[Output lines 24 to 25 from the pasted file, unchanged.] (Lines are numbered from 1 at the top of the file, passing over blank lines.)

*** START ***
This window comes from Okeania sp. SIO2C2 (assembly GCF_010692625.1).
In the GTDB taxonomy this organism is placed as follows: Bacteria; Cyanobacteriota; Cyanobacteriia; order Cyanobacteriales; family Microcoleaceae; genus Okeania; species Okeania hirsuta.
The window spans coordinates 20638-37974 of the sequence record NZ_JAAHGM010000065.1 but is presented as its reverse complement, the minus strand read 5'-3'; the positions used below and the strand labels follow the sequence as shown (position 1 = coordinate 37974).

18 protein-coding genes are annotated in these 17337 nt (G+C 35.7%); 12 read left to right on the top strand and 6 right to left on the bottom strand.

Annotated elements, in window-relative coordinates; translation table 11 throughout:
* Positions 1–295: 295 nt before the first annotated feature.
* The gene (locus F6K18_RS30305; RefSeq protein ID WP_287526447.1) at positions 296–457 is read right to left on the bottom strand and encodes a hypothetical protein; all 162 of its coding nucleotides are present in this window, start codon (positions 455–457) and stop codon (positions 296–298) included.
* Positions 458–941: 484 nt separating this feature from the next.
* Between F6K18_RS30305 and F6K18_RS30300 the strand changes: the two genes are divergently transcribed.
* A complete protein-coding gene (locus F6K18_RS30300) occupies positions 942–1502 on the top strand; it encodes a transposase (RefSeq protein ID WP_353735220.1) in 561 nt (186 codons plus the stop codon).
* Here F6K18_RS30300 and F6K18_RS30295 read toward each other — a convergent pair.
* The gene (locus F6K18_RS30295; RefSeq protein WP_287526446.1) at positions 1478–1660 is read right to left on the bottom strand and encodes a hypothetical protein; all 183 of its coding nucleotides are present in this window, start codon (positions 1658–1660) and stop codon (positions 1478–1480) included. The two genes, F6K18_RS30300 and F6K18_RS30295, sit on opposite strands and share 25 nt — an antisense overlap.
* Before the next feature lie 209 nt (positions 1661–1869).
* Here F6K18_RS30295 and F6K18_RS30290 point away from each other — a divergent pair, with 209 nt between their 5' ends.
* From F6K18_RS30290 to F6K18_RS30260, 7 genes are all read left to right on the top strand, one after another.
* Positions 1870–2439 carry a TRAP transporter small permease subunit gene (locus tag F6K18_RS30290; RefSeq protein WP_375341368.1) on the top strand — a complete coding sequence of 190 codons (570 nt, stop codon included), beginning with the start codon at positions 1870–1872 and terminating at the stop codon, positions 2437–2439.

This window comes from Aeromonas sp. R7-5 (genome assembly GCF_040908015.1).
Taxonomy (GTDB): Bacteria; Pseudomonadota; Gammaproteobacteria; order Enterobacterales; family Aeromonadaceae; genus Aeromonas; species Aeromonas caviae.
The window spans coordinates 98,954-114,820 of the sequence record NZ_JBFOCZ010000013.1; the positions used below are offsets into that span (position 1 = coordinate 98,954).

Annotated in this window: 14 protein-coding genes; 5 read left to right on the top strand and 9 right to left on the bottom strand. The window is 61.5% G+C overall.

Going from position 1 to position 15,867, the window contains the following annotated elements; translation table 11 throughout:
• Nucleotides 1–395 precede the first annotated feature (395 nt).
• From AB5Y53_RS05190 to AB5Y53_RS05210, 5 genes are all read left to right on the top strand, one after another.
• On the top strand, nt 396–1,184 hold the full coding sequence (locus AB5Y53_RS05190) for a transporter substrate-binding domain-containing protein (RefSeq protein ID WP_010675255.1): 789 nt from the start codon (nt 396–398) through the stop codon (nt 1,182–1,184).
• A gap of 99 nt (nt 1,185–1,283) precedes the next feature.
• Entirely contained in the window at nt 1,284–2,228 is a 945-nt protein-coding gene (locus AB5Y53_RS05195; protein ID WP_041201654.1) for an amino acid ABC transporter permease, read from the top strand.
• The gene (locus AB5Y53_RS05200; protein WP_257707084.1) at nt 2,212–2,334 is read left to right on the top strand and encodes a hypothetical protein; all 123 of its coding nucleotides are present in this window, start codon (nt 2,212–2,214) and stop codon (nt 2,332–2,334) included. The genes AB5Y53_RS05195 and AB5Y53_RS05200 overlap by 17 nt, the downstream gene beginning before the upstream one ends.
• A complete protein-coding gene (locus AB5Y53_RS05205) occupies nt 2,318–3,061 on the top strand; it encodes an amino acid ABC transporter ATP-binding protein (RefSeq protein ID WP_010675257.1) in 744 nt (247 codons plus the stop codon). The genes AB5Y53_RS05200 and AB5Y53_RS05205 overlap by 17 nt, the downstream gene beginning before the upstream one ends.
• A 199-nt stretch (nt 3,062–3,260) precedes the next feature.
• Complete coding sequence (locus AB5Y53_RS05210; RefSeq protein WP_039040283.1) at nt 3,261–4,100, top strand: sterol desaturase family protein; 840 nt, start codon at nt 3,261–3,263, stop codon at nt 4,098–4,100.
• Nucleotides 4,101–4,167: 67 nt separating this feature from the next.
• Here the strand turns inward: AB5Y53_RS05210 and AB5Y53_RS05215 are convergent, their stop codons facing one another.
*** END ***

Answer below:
• On the top strand, nt 396–1,184 hold the full coding sequence (locus AB5Y53_RS05190) for a transporter substrate-binding domain-containing protein (RefSeq protein ID WP_010675255.1): 789 nt from the start codon (nt 396–398) through the stop codon (nt 1,182–1,184).
• A gap of 99 nt (nt 1,185–1,283) precedes the next feature.